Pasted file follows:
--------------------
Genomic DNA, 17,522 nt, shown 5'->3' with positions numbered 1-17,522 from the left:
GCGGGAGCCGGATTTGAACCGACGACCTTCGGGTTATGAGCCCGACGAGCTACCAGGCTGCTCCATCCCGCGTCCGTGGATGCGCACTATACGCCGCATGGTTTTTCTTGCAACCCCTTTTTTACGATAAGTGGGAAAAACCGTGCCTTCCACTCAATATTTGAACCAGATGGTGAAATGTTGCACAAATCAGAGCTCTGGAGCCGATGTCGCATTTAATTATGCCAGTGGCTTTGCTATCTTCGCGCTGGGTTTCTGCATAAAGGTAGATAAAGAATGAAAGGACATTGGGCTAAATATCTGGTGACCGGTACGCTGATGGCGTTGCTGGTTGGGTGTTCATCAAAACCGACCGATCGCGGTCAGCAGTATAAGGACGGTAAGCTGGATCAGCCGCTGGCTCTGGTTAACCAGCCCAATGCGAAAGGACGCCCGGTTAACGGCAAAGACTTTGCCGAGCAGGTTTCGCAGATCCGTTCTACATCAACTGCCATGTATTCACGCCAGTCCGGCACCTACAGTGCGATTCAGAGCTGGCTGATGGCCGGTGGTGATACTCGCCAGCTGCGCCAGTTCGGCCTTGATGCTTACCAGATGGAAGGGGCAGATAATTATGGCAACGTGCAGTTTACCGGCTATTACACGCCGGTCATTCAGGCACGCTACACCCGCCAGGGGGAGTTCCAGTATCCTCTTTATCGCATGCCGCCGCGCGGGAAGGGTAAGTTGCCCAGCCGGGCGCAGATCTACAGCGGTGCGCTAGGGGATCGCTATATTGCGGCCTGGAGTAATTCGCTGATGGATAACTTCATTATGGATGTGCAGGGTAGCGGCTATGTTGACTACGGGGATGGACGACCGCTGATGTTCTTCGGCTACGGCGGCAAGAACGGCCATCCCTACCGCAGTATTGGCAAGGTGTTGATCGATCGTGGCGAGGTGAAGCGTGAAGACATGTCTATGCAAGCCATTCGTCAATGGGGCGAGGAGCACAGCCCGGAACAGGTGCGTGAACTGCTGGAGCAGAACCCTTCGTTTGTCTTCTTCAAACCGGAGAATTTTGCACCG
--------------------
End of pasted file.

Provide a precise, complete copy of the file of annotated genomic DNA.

Genomic DNA, 17,522 nt, shown 5'->3' with positions numbered 1-17,522 from the left:
GCGGGAGCCGGATTTGAACCGACGACCTTCGGGTTATGAGCCCGACGAGCTACCAGGCTGCTCCATCCCGCGTCCGTGGATGCGCACTATACGCCGCATGGTTTTTCTTGCAACCCCTTTTTTACGATAAGTGGGAAAAACCGTGCCTTCCACTCAATATTTGAACCAGATGGTGAAATGTTGCACAAATCAGAGCTCTGGAGCCGATGTCGCATTTAATTATGCCAGTGGCTTTGCTATCTTCGCGCTGGGTTTCTGCATAAAGGTAGATAAAGAATGAAAGGACATTGGGCTAAATATCTGGTGACCGGTACGCTGATGGCGTTGCTGGTTGGGTGTTCATCAAAACCGACCGATCGCGGTCAGCAGTATAAGGACGGTAAGCTGGATCAGCCGCTGGCTCTGGTTAACCAGCCCAATGCGAAAGGACGCCCGGTTAACGGCAAAGACTTTGCCGAGCAGGTTTCGCAGATCCGTTCTACATCAACTGCCATGTATTCACGCCAGTCCGGCACCTACAGTGCGATTCAGAGCTGGCTGATGGCCGGTGGTGATACTCGCCAGCTGCGCCAGTTCGGCCTTGATGCTTACCAGATGGAAGGGGCAGATAATTATGGCAACGTGCAGTTTACCGGCTATTACACGCCGGTCATTCAGGCACGCTACACCCGCCAGGGGGAGTTCCAGTATCCTCTTTATCGCATGCCGCCGCGCGGGAAGGGTAAGTTGCCCAGCCGGGCGCAGATCTACAGCGGTGCGCTAGGGGATCGCTATATTGCGGCCTGGAGTAATTCGCTGATGGATAACTTCATTATGGATGTGCAGGGTAGCGGCTATGTTGACTACGGGGATGGACGACCGCTGATGTTCTTCGGCTACGGCGGCAAGAACGGCCATCCCTACCGCAGTATTGGCAAGGTGTTGATCGATCGTGGCGAGGTGAAGCGTGAAGACATGTCTATGCAAGCCATTCGTCAATGGGGCGAGGAGCACAGCCCGGAACAGGTGCGTGAACTGCTGGAGCAGAACCCTTCGTTTGTCTTCTTCAAACCGGAGAATTTTGCACCG